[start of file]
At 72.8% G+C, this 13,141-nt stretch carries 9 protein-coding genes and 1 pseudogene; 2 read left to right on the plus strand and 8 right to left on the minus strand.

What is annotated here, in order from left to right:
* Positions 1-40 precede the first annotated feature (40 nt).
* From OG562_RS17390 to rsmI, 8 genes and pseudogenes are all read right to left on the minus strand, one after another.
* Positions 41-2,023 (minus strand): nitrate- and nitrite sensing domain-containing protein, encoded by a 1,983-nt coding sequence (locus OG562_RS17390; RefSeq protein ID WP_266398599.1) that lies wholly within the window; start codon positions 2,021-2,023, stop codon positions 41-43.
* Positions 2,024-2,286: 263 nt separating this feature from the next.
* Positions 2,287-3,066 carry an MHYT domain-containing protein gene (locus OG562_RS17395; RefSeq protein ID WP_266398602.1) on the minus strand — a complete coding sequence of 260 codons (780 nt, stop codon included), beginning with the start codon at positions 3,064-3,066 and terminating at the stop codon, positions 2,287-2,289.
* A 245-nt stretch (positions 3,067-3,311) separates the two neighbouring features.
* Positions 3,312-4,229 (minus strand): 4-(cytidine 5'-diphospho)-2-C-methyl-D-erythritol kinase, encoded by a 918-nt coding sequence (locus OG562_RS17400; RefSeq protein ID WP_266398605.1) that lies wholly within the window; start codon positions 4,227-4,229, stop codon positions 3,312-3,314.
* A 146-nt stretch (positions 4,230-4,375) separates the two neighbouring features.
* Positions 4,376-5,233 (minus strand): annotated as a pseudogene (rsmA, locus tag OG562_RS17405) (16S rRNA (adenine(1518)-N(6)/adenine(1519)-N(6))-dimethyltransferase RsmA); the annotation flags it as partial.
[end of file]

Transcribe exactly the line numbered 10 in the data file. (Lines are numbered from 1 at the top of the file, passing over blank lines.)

* A 146-nt stretch (positions 4,230-4,375) separates the two neighbouring features.